Not mine own fears, nor the prophetic soul
Of the wide world dreaming on things to come,
Can yet the lease of my true love control,
Supposed as forfeit to a confined doom.
The mortal moon hath her eclipse endured,
And the sad augurs mock their own presage;
Incertainties now crown themselves assured,
And peace proclaims olives of endless age.
Now with the drops of this most balmy time,
My love looks fresh, and Death to me subscribes,
Since, spite of him, I'll live in this poor rhyme,
While he insults o'er dull and speechless tribes:
And thou in this shalt find thy monument,
When tyrants' crests and tombs of brass are spent.
Of all the sonnets this is the most difficult to give an adequate summary of, or to delve into its many meanings. It appears to be pregnant with hidden mysteries, and references abound to what appear to be contemporary events, situations and personalities. The majesty of the opening lines fills one with a sense of impending revelation, which indeed follows in the next two quatrains, but unfortunately, as soon as the spotlight of analysis is turned upon them, all the hidden meanings cloak themselves in mist, and the references to peace, mortal moons, the augurs and the balmy times evaporate into uncertain generalisations with no footing anywhere.
Nevertheless, since this has always been seen as an obvious dating sonnet, the effort must be made to place it somehow or other at a specific moment in history. I make out a case below for 1605, (notes to lines 5-8), since this was the date of a lunar eclipse (and a solar one also, a fact which must have kept the soothsayers exceedingly busy). Other recent commentators have opted for 1603 and 1604, and the early date of 1588 which was at one time proposed, based on the alleged reference to the crescent formation of the Spanish Armada, seems now generally to have been abandoned as unworkable. Coupled with the fact that Sonnets 99 and 104 refer respectively to 1599 and 1604, it seems appropriate that we have here also a date within the likely time span of composition.
Below I set out a list of the historical events which modern scholarship has suggested is referred to in the sonnet, together with the line which contains the reference.
It is important however to separate the question of the potential historical reference points, which may or may not be dateable, from the wider question of what the poem is attempting to say.
The first quatrain, taken in the context of what follows, seems to suggest that the prognostications of doom that the poet's fears and the spirit of the world had prompted were entirely wrong. They have wrongly suggested that the poet's love is circumscribed by time and death, whereas he now knows it to be everlasting. This is confirmed in the second quatrain by the descriptions of failure and error of the augurs in giving misleading and false predictions, for the dooms and catastrophes that they foretold have turned out instead to be times of peace and tranquility, and a quickening of love. Death has been conquered, despite the prognostications of soothsayers, and the rapacity of Time, and the beloved youth, through the force of this verse, will outlive the monuments of all kings and princes, however opulent they may be.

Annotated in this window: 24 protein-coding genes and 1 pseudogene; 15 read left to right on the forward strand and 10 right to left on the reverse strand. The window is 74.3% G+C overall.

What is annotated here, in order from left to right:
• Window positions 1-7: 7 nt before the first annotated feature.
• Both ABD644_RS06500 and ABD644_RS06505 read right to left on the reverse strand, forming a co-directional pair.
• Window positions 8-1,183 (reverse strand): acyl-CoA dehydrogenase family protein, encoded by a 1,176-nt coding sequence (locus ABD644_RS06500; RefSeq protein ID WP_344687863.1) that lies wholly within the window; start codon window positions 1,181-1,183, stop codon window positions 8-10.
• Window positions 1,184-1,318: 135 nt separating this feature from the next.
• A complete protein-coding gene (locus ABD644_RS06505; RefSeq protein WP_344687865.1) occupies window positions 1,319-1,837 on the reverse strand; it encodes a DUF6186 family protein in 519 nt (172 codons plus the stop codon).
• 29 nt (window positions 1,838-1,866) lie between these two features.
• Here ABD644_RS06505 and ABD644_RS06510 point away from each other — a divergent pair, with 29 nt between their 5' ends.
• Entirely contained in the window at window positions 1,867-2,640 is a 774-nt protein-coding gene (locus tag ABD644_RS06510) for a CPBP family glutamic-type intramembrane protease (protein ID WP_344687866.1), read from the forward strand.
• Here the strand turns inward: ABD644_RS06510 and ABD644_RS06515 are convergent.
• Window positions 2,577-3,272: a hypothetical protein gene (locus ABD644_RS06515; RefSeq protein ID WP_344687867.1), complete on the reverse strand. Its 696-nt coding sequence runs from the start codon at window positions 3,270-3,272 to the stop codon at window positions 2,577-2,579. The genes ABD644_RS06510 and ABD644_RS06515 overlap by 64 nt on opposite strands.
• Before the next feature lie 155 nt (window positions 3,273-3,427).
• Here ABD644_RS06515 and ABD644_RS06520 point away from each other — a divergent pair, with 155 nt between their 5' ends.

POSSIBLE HISTORICAL REFERENCES
5. The mortal moon hath her eclipse endured,
See the note on this line below, where I argue for the date 1605, and the lunar eclipse in October of that year. Other dates and events suggested are as follows.
1. 1595. The year of another lunar eclipse. I have not opted for this date because none of the other references, to peace, to crowning and to the balmy time, none of these are congruent to that or even to the following year. The moon was said to be mortal because it died every lunar month.
2. 1595-6. The year of Elizabeth's grand climacteric, when she was 63. Being the product of two mystic numbers, seven and nine, such a year in a person's life was thought to be supremely critical. (See commentaries on Sonnet 63 and Sonnet 81). The identification of Elizabeth with the moon, or Diana, was a commonplace of the courtly and literary flattery of the time, so it is easy to accept that the mortal moon could have referred to her. However it is unclear why a grand climacteric year should be referred to as an eclipse, and the subsequent references to peace etc. do not seem to be appropriate .